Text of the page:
by Franziska Sopha
Working on questions of violence and violent conflict in International Relations has turned out to be a deeply confusing and sometimes daunting undertaking for me, especially after my last experience as a research assistant in Dakar, Senegal. I was working for International Crisis Group, a self-designated “independent organisation working to prevent wars and shape policies that will build a more peaceful world”. Based on local and international press and reports, interviews with local contact persons and statistics, I wrote reports and commentaries on security related issues in different West African countries. Very often I wondered: who was I to come from France and (re)produce knowledge on violent attacks in Mali, Boko Haram in Nigeria or elections in Sierra Leone and to present this knowledge as a portrayal of the current circumstances in a country that I had never been to, knowing that my work would be used to justify and legitimate political action by certain powerful actors.
An infinite number of questions and thoughts started popping up in my head concerning not only my personal legitimacy as a researcher, but also about the more general role of conflict studies within today’s power relations and violence itself. To grasp this intellectual struggle and unease, I tried to better understand the strong interdependence(s) of knowledge, power and violence and to see the (un)conscious assumptions about reality, about truth and alleged objectivity that were decisive for my research perspective, its focus and methodology.
The structuration of a discourse – be it academic or not – is very often the result of a power struggle and rivalry, automatically leading to a certain disciplinarisation of knowledge. A dominant discourse can itself be considered an element of violence as it silences the “other” discourse(s) that are often considered not “true”, not “scientific” or not “relevant” enough, criteria that have been established within and by the dominant discourse itself. For example, when reacting to deadly incidents and designating them as “terror attacks”, this designation excludes automatically all other forms of interpretation and delegitimizes the action by neglecting any possible political motive. It demonstrates the monopoly of interpretation of a dominant discourse within a system of knowledge. This important element of ideology inherent in any system of knowledge, as well as the individual and collective implication in intellectual and economic history is systematically neglected in research on conflict and violence, and a certain epistemology imposed as universal.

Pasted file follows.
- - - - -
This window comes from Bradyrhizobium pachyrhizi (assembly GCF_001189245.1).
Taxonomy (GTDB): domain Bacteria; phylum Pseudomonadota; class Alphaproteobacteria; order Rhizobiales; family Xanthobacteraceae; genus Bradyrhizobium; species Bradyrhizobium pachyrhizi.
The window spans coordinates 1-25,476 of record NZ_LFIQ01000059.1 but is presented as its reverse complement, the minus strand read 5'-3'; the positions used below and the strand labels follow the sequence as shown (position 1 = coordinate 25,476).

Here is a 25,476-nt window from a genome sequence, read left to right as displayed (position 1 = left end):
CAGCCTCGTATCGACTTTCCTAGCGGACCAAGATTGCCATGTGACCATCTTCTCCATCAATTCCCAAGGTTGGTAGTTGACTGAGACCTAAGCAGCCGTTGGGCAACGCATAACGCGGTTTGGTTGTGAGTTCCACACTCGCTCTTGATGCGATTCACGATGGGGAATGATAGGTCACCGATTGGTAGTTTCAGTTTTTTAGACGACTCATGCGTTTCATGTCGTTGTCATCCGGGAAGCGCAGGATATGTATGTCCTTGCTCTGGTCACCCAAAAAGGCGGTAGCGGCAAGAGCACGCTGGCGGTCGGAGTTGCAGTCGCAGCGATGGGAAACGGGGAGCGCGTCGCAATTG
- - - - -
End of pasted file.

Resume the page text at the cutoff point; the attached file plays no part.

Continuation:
This “universal” epistemology defines the limitations of research itself, its object, perspective, methodology as well as the profile of a possible researcher. During my time in Dakar, it was revealing for me to see how research was organized, where the researchers came from, how they had been educated, what kind of sources, data and media they used and which language(s) they spoke. I started to understand how, through a concentration of resources and actors, dominant English- and French speaking organizations, media, archives and agencies enjoy a monopoly in the production of knowledge about conflict in certain regions and contribute to a great extent to the shaping of objects of research.
As Claudia Brunner puts it, epistemic violence can be understood as “the very contribution to violent societal conditions that is rooted in knowledge itself: in its formation, shape, set-up, and effectiveness. […] Epistemic violence is deeply embedded in our knowledge as well as in the ways [on] which we strive towards it.” (Claudia Brunner 2015). It is an omnipresent dimension of any system of knowledge and consequently inherent in the way knowledge is produced and mobilized. The notion of epistemic violence includes epistemological, theoretical, conceptual, methodological as well as political, institutional and economic dimensions on the sociology of knowledge.
For Conflict Studies, this means that today’s dominant euro-centric study of war and conflict in International Relations is far from being the one and only “truth” that may lead to “peace”, but rather the result of underlying assumptions about “reality”, deeply marked by the coloniality of power and knowledge. It is normalizing and legitimizing some forms of direct and indirect violence by discrediting others and incorporates enlightenment’s premises such as modernity and progress which actually need to be understood not as part of the solution, but rather as a constituent part of the problem itself.
Consequently, it is crucial for peace and conflict studies today to see that political and social inequality, preceded and followed by different forms of violence, is rooted in knowledge itself. It is this knowledge, its formation shape, set-up and effectiveness that needs to be taken into account and be included in any critical conflict studies to overcome the coloniality of power and knowledge. And the most urgent question concerning this vicious circle of power and knowledge remains of the utmost topicality: how exactly can we break it? Even if this can only be the beginning of long and difficult intellectual journey, it is crucial not only for academia, but also for international organisations and think tanks, such as International Crisis Group to question their own role within this vicious circle of knowledge and violence.
Franziska Sopha studied Conflict and Development Studies at the University of Münster and SciencesPo Lille. She has worked for different think tanks in Brussels and Dakar and is currently based in Lome.